In both the pictures above and below you can see what a difference the micro quilting made when stitched in the space between the large wreaths. It took forever but I think it was well worth the effort.

I used 2 different techniques in the micro stippling, one area has scribbling and the other has very tiny overlapping ribbon candy. I think I like the ribbon candy best and I also think it went faster.

If you’ve read any number of my past blog posts you already know I love love love an undulating quilted feather border. This quilting project is no exception!

How to handle all the negative spaces in the printed borders? Lots and lots of little elementary swags and arches.

The center of the tablecloth gets 1/4″ spaced curved crosshatching.

Below you’ll find more close up pics:

Have you noticed? Does it bother you? The tablecloth has a very large double holly elongated oval printed in the center. I quilted a very large circle in the center. I felt as though it would be an unexpected surprise. Apologies right now to all my OCD friends.

Thanks for reading this far! Hope you enjoyed this blog and next time you see all those beautiful mid-century tablecloths in second hand/antique shops think about buying one in decent condition and quilting it! I can either hang this on a wall or use it as a tablecloth, after all, it’s been laundered on many occasions and still looks great!

Blessings and Happy Quilting,


23 thoughts on “Vintage Linens; Quilting the Mid-Century Christmas Tablecloth

  1. I just started following your blog and am so inspired. (Like I need another project!) LOL It just feeds my ADD (Another Delightful Distraction). This tablecloth is beautiful what a fabulous exercise in quilting and a great show of your talents. I am so glad I saw the topic and clicked on the link.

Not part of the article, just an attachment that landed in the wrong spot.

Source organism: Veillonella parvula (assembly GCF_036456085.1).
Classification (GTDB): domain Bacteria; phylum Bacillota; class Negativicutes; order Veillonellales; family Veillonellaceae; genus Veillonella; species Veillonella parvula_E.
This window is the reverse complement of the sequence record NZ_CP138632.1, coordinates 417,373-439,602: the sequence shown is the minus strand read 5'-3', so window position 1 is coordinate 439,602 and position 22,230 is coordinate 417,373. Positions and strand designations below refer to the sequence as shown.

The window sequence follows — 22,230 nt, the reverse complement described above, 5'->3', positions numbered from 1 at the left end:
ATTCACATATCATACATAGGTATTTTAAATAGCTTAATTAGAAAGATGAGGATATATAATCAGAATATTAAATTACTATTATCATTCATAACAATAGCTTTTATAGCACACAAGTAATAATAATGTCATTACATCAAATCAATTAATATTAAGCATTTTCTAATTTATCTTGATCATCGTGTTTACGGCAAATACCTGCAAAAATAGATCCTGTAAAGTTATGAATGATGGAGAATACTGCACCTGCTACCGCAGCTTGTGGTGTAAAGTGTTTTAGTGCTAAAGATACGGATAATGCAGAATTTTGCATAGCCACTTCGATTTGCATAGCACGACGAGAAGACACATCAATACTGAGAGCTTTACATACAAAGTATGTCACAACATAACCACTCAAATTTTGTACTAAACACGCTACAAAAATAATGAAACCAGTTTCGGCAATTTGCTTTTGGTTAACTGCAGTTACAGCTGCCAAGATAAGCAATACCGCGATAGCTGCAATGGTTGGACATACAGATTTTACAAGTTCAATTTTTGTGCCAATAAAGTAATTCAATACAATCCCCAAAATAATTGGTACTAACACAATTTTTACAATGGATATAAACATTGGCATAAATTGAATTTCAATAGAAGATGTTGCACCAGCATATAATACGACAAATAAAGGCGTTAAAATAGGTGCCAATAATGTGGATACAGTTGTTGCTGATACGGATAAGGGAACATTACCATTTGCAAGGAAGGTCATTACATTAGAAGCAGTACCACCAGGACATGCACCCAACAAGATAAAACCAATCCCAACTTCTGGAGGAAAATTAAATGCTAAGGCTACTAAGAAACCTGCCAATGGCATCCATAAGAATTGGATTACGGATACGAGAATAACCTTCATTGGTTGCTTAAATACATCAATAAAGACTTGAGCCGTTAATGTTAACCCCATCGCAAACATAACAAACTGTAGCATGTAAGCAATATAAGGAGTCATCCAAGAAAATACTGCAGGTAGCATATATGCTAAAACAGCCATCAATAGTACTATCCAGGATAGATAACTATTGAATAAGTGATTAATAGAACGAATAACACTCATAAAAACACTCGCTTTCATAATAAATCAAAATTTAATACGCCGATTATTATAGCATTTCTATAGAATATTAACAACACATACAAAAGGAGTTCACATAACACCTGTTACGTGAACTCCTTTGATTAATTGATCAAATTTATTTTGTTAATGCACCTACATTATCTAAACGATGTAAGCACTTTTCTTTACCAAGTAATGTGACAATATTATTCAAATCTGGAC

Liked by 1 person

  2. Such a work of art. I liked looking closely at the Christmas decorations. You made them pop. Because of you I saw a tablecloth that changed my whole outlook. I was able to grab it quick. I don’t have a quilting machine yet but you have to grab when something just pops out at you. I see your projects saved in so many posts on pinterist. Your influence is spreading so far.

    Liked by 1 person

      1. Ok, you know that crazy let-down feeling you get when you’ve just finished a good book or binge-watching a very good TV show because you’ve come to the end and there is no more? Well, I just binge-read your entire blog, and I NEED SOME MORE! Thank goodness you’re still quilting and blogging!! I have already learned so much! You are so generous with your experience. Thank you for sharing your processes on so many different topics.

        Liked by 2 people

  3. Absolutely stunning! I’m curious – when it’s finished do you spritz out your marking pen or totally submerse it to remove the lines? I couldn’t imagine doing what you did but it’s totally amazing. Thank you so much for sharing!!

    Liked by 1 person

    1. Thank you! Actually when I finished the binding I put the quilt into my front load washing machine, cold water and about 1 tablespoon of Blue Dawn dishwashing liquid. I set it for a normal wash rinse cycle, extra high spin-out.
      When the cycle finished I laid it out on my blocking board and with about 2 million straight pins (😁) I blocked the wet quilt making sure that the 4 corners were perfectly 90°. I let it dry for 2 days and then removed it from the blocking board.